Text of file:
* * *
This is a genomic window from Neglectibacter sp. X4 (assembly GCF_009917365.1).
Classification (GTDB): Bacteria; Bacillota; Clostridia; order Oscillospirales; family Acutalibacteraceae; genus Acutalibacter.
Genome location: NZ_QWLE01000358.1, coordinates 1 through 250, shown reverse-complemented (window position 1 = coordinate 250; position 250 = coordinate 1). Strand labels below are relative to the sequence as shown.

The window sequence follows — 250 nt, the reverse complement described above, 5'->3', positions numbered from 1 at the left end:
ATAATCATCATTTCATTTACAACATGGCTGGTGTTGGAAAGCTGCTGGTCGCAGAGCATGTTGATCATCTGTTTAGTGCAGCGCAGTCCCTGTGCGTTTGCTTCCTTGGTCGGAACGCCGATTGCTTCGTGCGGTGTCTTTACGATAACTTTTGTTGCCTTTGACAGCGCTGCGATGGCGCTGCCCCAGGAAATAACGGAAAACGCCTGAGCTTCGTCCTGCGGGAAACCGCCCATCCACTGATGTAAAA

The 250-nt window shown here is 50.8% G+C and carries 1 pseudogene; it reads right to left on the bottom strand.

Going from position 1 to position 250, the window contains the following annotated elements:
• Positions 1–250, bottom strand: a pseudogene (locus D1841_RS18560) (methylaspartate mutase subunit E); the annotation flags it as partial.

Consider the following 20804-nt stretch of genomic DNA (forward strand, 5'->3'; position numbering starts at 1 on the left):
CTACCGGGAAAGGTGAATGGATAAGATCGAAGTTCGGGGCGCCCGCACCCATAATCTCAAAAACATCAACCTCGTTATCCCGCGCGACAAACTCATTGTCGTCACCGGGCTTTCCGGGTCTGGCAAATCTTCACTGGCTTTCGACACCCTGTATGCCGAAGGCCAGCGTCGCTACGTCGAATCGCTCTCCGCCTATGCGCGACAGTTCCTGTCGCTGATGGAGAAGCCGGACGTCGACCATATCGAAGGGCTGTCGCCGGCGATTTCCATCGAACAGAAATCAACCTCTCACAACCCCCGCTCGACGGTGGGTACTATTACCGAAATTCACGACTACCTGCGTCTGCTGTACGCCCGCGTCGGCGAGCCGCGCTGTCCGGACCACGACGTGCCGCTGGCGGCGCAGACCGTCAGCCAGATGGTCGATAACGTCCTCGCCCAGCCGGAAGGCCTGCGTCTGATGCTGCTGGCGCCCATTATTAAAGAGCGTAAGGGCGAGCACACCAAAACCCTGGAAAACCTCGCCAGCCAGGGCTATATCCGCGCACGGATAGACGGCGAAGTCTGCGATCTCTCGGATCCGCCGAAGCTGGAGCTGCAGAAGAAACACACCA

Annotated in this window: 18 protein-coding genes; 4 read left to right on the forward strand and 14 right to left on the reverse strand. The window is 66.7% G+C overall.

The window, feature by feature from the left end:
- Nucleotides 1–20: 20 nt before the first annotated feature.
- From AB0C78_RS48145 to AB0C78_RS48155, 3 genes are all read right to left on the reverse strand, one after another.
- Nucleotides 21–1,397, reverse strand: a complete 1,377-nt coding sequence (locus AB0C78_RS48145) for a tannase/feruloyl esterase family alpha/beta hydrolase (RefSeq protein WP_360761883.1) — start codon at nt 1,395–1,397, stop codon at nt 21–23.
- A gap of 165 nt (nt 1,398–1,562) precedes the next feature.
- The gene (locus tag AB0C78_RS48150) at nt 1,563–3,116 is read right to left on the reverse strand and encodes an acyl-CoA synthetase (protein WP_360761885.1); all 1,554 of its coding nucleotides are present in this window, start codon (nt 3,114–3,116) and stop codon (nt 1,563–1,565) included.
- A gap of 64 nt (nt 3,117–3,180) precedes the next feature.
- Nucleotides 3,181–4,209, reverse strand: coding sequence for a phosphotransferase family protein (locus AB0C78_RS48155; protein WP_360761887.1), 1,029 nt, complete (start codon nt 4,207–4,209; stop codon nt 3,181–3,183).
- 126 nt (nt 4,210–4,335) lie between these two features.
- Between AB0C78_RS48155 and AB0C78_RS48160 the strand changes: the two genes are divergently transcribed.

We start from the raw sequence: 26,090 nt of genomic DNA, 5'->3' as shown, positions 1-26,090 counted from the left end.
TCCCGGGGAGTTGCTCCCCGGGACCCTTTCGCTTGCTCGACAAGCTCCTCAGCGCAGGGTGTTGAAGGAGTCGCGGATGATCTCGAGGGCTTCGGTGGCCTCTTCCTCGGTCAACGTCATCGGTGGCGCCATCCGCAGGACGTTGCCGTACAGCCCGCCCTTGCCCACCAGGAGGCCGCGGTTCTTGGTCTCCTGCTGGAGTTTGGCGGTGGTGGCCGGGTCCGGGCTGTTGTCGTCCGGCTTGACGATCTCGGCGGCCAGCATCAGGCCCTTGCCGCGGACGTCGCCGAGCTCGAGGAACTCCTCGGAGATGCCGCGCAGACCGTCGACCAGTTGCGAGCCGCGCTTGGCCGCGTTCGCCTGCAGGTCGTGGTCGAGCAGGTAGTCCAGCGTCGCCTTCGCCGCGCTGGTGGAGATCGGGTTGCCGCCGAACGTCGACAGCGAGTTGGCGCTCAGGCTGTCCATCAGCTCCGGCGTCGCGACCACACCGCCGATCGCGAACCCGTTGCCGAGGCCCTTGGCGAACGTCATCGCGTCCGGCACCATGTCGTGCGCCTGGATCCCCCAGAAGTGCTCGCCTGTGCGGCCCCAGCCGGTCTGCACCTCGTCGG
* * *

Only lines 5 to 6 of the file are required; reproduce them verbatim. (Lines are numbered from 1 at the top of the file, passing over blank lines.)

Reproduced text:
ATAATCATCATTTCATTTACAACATGGCTGGTGTTGGAAAGCTGCTGGTCGCAGAGCATGTTGATCATCTGTTTAGTGCAGCGCAGTCCCTGTGCGTTTGCTTCCTTGGTCGGAACGCCGATTGCTTCGTGCGGTGTCTTTACGATAACTTTTGTTGCCTTTGACAGCGCTGCGATGGCGCTGCCCCAGGAAATAACGGAAAACGCCTGAGCTTCGTCCTGCGGGAAACCGCCCATCCACTGATGTAAAA

The 250-nt window shown here is 50.8% G+C and carries 1 pseudogene; it reads right to left on the bottom strand.